"Hi floor! Make me a sandwich!"
As Invader Zim's sidekick, GIR is far from effective. He's way too friendly and unable to discern friend from enemy. GIR's also easily tricked. Zim's arch-rival, Dib, is often able to get him to do things, like putting a camera in Zim's base in "Zim Eats Waffles."
Despite GIR's poor mental condition, he does enter into fits of lucidity every now and then. These moments, however, are excruciatingly fleeting. Most of the time he spouts nonsense and non-sequiturs, a strong indication of his bizarre and twisted inner world. Perhaps the strangest glimpse into GIR's mental state is his interpretation of cows on a field as dancing hot dogs wearing tuxedos and top hats.
But when he does function properly, the teal-colored parts of his body - namely his eyes, shoulders, and belly - glow red, like normal SIRs. Sometimes during these moments of clarity, he's even able to offer Zim some sound advice. In "Walk for Your Lives", he worries that making the explosion go faster might not be such a good idea: "But if the big 'splody goes fast," he asked, "won't it get all bad?"
GIR is more of a hindrance than helpful, but he does come to Zim's rescue on occasion. GIR saves Zim from alien fanatics in "Attack of the Saucer Morons". Zim often calls GIR a horrible little robot, but after helping to fight off Dib in "Battle of the Planets", even Zim has to admit that "maybe he isn't such a horrible little minion after all."
"I was the turkey all along!"
By constantly poking holes into Zim's plans, GIR even serves as a kind of antagonist for Zim. As a result, GIR's antics often help to move the story along. More importantly, however, it's through GIR's shenanigans that various truths about their predicament are revealed.
The best example of this can be seen in the episode "GIR Goes Crazy and Stuff" in which Zim uses an obedience chip to put GIR into duty mode. Unfortunately for Zim, he places him on a dangerously high setting which resulted in GIR becoming intelligent enough to question and rebel against him. "Your methods are stupid!" he says to Zim, "Your progress has been stupid! Your intelligence is stupid!" While in this enhanced and clear-headed state, GIR concludes that Zim is a threat to the mission. He becomes frustrated and angry at Zim for not using him properly and for being so ineffective as an invader. But before GIR can do anything drastic, Zim reverts him back to his old chaotic self by the end of the episode.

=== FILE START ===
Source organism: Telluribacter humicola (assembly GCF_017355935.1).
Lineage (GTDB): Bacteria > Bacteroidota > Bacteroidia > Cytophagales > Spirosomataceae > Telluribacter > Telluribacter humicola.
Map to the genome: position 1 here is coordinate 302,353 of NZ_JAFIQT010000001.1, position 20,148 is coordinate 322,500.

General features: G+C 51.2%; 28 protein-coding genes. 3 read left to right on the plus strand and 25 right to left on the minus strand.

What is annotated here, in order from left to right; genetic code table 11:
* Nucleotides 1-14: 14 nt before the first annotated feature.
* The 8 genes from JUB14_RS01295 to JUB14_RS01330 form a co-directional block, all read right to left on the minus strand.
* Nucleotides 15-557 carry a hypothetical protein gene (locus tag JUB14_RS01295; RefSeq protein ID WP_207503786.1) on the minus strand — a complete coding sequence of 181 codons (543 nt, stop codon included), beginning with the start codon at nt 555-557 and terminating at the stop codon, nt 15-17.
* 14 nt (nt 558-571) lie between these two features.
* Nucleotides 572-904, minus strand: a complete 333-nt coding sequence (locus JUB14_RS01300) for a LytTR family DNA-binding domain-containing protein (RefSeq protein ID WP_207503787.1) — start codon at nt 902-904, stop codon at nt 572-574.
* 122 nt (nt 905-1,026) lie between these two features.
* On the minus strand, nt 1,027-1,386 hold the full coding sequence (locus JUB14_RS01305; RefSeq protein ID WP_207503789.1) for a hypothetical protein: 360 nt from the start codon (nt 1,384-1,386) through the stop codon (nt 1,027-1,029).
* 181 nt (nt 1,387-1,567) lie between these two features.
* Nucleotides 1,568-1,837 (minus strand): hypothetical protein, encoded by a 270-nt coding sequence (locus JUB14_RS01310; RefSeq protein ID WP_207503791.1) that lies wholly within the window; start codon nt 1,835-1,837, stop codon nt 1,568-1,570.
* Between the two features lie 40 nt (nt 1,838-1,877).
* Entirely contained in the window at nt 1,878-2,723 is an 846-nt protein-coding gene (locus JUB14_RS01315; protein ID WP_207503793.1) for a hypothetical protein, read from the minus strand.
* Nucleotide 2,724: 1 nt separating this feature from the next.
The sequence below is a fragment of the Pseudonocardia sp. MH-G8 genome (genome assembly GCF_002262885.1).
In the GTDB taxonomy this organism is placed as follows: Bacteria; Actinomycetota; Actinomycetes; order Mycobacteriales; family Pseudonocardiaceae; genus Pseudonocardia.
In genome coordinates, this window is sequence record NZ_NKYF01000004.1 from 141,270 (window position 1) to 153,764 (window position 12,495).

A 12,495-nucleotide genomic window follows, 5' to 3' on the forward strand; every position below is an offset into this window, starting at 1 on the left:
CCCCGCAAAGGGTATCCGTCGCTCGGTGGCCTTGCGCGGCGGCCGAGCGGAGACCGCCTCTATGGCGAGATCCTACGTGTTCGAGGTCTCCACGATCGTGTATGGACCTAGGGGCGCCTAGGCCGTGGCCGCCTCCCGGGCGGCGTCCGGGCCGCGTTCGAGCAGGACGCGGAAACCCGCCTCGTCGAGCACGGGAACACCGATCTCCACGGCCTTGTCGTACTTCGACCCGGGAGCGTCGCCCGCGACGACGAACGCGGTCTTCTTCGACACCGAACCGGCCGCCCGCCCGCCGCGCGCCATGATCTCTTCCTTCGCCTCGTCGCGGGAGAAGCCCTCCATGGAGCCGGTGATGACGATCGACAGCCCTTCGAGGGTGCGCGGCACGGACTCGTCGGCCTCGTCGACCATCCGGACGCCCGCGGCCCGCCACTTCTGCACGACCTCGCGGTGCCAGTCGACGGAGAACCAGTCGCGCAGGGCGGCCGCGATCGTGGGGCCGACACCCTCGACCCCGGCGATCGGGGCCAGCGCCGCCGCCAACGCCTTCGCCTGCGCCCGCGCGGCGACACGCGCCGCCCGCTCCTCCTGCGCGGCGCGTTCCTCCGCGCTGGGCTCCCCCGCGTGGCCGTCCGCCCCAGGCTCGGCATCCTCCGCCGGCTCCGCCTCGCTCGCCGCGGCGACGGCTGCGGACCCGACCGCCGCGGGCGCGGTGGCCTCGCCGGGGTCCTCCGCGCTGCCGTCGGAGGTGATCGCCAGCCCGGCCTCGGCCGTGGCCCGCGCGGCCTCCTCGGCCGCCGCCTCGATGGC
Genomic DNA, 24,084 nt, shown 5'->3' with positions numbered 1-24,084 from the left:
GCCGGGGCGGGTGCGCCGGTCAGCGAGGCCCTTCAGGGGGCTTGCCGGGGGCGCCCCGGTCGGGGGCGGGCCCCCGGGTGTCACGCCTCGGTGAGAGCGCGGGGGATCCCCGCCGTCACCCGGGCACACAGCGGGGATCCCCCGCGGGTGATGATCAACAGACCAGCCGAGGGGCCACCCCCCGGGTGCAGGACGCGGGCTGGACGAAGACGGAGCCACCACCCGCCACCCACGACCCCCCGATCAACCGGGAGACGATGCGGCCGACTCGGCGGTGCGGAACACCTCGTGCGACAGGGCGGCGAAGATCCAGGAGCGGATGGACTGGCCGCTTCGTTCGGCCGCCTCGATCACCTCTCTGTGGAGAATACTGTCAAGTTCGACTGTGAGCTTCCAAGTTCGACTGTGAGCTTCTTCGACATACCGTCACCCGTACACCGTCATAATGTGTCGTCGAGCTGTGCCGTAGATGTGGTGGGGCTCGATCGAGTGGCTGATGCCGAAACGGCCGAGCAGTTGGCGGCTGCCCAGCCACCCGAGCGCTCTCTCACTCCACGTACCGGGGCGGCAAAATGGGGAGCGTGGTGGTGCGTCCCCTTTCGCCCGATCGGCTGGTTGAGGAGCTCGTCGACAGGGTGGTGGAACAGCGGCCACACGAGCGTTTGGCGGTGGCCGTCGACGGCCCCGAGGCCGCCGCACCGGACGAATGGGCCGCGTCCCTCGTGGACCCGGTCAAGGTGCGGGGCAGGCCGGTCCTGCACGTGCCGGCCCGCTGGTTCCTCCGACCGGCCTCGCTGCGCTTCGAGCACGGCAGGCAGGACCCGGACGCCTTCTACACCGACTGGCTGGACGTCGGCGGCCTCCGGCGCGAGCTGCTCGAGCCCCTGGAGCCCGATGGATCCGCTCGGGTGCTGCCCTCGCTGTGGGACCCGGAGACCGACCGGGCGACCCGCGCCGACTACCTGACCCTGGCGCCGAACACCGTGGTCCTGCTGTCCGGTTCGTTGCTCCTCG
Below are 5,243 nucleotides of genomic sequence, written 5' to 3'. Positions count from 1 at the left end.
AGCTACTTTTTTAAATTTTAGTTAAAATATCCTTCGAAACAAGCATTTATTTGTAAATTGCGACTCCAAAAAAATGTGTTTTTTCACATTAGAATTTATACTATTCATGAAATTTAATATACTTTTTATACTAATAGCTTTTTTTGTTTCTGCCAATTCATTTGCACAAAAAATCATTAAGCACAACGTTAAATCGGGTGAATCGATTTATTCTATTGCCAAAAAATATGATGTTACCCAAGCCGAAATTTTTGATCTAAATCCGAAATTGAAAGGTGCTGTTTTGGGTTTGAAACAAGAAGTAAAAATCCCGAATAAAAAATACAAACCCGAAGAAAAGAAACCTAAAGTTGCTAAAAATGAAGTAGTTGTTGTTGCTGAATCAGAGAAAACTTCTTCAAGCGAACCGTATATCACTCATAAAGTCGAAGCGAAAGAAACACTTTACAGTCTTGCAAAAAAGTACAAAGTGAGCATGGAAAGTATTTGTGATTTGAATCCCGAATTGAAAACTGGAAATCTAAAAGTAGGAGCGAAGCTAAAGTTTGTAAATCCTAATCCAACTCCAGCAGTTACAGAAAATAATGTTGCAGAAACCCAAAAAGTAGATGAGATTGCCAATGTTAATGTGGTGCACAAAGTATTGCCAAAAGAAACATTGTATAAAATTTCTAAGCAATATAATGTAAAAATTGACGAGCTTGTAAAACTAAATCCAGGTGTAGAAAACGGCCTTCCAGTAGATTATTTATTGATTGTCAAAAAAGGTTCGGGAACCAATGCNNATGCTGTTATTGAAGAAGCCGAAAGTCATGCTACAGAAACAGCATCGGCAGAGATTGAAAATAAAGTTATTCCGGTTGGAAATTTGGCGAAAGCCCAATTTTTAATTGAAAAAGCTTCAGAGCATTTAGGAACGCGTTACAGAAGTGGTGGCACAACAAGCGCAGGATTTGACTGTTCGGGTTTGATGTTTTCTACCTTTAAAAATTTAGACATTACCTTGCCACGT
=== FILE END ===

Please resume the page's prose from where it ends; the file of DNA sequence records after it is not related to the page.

The experience also reveals GIR's true feelings about being Zim's servant. While GIR is enhanced, Zim asks him if he remembers being his servant. GIR responds by saying yes, and that he didn't like it. This particular insight might help to explain some of the things that GIR says in other episodes, including "Yay! We're doomed!" in "Bad, Bad, Rubber Piggy," and "Awww... I wanted to explode." in "Plague of Babies".
GIR, it would appear, might actually have a thoughtful side. Or maybe not...
"Somebody needs a hug!"
GIR's ongoing legacy in popular culture is easy to understand. It's hard to not be drawn to this character. He's cute, friendly, and mischievous. He's also unpredictable and at times spout-milk-from-your-nostrils hilarious.
In a show that features a nasty array of selfish, mean-spirited, and indifferent characters, GIR is symbol of child-like innocence and free-spirited rebelliousness. He may have weapons that pop out of his head, but he never once uses them. He hates no one, and despite the mission, actually comes to love the planet Earth. GIR draws out our sympathies, even when he's inadvertently working to undermine Zim's plans - which is not necessarily a bad thing given that Zim wants to eventually destroy all humans.
And as a final word on GIR, it's also worth noting...wait....there's a squirrel....
Images via Zim wikia.